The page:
iPhone Giveaway: The Latest Apple Scams

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Apple's been in the news a lot lately.  Between the unveiling of the new iPhone 5 and the death of Apple founder Steve Jobs it seems that everybody's talking about the company and its products.  Unfortunately, whenever there's a topic that's getting a lot of discussion there's also going to be scammers and thieves trying to take advantage of the news.  This time around the scams started before the news even happened.

In the days prior to the official unveiling of the iPhone 5, emails started circulating about an early information release which featured an impressive-looking screenshot of the new Apple smartphone.

The email looked like an official message from Apple, but when the link within the email was clicked it directed the user to a site that would download malware onto the user's computer.  Not only did the message not come from Apple, but the picture wasn't even a picture of a real phone; it's a futuristic-looking rendering of what the ideal iPhone 5 might have looked like that's been making its way around the Internet for almost a year now.

Once the phone was actually unveiled, the typical preorder and "You've Won!" scams were able to begin.  Like most scams of this type, these require you to take surveys or fill out personal information to claim your prize or preorder the phone.  All of the messages like this are fake, of course, and generally exist only to earn money for the surveys the user fills out or to add the user's email address and personal information to spam lists.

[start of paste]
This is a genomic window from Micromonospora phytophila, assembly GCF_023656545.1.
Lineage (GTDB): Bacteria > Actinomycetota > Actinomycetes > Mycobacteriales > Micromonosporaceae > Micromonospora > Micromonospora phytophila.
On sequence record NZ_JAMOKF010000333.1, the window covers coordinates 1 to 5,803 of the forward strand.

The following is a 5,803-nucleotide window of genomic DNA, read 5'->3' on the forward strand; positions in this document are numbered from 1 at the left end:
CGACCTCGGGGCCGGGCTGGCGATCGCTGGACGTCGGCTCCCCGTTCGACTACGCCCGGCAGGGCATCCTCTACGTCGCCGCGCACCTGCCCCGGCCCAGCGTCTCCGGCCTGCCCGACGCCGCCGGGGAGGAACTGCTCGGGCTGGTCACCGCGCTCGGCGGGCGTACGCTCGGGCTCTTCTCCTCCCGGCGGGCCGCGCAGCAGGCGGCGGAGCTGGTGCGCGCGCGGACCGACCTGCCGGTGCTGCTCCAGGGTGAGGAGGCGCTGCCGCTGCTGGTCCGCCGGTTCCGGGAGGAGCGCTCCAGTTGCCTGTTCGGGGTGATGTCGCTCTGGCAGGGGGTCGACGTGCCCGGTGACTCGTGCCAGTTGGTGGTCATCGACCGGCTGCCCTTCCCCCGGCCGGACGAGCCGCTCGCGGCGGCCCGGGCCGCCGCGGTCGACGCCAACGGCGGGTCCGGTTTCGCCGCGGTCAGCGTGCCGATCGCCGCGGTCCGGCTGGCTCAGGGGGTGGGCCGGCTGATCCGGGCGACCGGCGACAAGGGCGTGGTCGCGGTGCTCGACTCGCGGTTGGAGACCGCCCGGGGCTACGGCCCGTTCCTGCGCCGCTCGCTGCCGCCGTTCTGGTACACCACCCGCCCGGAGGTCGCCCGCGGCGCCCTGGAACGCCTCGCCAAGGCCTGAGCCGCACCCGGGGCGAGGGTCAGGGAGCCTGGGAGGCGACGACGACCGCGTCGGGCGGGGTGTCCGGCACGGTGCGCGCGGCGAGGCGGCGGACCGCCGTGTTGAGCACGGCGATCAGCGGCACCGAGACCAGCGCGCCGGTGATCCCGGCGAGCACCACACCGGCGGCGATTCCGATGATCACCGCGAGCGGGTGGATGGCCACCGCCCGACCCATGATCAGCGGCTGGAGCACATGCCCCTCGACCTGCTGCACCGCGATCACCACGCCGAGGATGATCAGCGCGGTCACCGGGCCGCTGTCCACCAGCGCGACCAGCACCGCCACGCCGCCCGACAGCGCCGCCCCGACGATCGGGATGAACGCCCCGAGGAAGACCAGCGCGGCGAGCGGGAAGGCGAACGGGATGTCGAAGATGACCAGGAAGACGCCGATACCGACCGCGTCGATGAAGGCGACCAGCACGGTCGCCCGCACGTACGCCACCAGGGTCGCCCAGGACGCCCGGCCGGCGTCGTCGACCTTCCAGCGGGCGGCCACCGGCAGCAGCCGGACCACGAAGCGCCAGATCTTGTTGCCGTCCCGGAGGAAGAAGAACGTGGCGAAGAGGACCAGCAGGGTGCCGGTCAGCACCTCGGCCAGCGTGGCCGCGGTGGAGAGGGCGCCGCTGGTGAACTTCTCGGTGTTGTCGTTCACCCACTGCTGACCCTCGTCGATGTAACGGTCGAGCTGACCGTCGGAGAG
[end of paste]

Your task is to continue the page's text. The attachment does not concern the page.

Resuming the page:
The worst of the scams, though, are the ones that take advantage of the death of Steve Jobs.  Seen in emails and also on Facebook, the scam says that you can win an iPad "in memory of the Apple founder."  There is no iPad giveaway, of course; it's just another scam like the iPhone emails that want you to take surveys or give away your personal information.

If you run into any of these scams, here are a few things to keep in mind to identify them:

  • Apple has strict rules about giveaways and promotions using their products.  They're not going to let just anyone give away free Apple products, and certainly aren't going to let them do it by email.
  • Legitimate contests and giveaways don't require you to take unrelated surveys, and they do require you to enter them before you can win.  If you've never entered a contest and you suddenly hear that you've won it, it's not a real contest.
  • Any Apple giveaway or other promotion in memory of Steve Jobs would be done through the company website, not Facebook or email.  It's also unlikely that the company would give away free products in memory of its founder, since that seems more like a celebration of his death than the respectful way in which Apple has handled Jobs' passing.

Remember, it's National Cyber Security Awareness Month.  Take the time to think about offers that sound too good to be true, and steer clear of the scammers who want to make a profit off of you or who want to infect your computer with malware.  Your first and best line of defense against online scammers is you. 
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